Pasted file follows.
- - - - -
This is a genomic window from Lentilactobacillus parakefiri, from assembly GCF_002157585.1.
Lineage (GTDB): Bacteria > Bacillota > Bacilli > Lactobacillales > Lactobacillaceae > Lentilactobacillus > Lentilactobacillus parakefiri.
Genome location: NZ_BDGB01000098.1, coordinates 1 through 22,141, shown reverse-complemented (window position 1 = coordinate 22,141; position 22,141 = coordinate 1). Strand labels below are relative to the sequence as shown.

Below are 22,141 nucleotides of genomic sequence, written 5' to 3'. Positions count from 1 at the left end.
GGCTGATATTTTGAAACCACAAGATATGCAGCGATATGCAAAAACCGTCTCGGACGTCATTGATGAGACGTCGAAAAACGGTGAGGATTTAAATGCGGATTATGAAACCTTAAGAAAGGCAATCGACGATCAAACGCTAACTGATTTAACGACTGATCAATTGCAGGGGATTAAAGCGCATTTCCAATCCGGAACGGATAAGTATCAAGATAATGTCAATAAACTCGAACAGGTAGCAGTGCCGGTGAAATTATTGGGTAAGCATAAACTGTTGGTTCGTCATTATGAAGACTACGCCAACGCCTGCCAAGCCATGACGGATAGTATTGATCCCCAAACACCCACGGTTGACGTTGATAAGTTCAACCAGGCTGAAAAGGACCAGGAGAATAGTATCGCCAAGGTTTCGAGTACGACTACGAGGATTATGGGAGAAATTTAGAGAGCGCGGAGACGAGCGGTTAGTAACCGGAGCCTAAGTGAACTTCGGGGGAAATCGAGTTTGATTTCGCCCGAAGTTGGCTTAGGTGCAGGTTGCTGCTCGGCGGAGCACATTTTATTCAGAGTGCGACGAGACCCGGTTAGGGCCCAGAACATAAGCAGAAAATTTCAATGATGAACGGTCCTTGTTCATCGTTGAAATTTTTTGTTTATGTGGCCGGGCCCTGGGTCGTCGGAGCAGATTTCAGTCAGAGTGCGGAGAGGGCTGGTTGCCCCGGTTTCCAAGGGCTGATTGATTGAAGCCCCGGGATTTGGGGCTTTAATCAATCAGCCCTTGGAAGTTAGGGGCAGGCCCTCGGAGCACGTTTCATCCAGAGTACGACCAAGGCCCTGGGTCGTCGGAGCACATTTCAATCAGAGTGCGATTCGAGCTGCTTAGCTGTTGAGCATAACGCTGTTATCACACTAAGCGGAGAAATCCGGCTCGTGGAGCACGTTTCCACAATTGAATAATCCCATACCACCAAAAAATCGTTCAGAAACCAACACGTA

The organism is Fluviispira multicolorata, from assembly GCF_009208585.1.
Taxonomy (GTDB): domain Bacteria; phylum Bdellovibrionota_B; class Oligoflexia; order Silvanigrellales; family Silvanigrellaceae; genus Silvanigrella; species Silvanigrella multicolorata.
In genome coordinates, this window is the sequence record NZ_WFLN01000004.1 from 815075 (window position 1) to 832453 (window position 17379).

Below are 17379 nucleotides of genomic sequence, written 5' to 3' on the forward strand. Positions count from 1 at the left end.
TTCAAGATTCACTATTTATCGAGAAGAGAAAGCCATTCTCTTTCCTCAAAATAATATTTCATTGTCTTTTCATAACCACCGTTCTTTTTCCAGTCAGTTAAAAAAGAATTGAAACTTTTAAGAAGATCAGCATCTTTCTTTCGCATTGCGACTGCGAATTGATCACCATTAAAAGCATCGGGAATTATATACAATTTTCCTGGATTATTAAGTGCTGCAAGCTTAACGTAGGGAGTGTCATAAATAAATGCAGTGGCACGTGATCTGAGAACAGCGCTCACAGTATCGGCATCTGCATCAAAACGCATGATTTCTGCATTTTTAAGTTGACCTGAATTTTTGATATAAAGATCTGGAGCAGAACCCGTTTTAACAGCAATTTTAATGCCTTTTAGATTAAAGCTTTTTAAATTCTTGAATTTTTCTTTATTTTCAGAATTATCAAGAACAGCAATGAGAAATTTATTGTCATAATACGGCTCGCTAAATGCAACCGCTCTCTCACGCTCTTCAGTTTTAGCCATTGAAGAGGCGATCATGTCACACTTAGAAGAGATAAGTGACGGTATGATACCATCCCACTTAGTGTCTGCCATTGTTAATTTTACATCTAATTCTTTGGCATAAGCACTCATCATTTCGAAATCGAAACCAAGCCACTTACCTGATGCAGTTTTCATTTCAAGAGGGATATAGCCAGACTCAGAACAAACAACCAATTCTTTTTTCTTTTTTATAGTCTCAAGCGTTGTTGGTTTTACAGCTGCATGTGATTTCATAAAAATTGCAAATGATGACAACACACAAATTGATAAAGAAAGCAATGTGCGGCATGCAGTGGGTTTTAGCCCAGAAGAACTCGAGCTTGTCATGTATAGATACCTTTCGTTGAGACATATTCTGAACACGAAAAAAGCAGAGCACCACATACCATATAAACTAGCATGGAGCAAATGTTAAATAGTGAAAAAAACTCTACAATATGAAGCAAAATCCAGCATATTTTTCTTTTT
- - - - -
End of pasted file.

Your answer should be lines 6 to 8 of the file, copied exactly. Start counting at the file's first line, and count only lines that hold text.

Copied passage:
The organism is Fluviispira multicolorata, from assembly GCF_009208585.1.
Taxonomy (GTDB): domain Bacteria; phylum Bdellovibrionota_B; class Oligoflexia; order Silvanigrellales; family Silvanigrellaceae; genus Silvanigrella; species Silvanigrella multicolorata.
In genome coordinates, this window is the sequence record NZ_WFLN01000004.1 from 815075 (window position 1) to 832453 (window position 17379).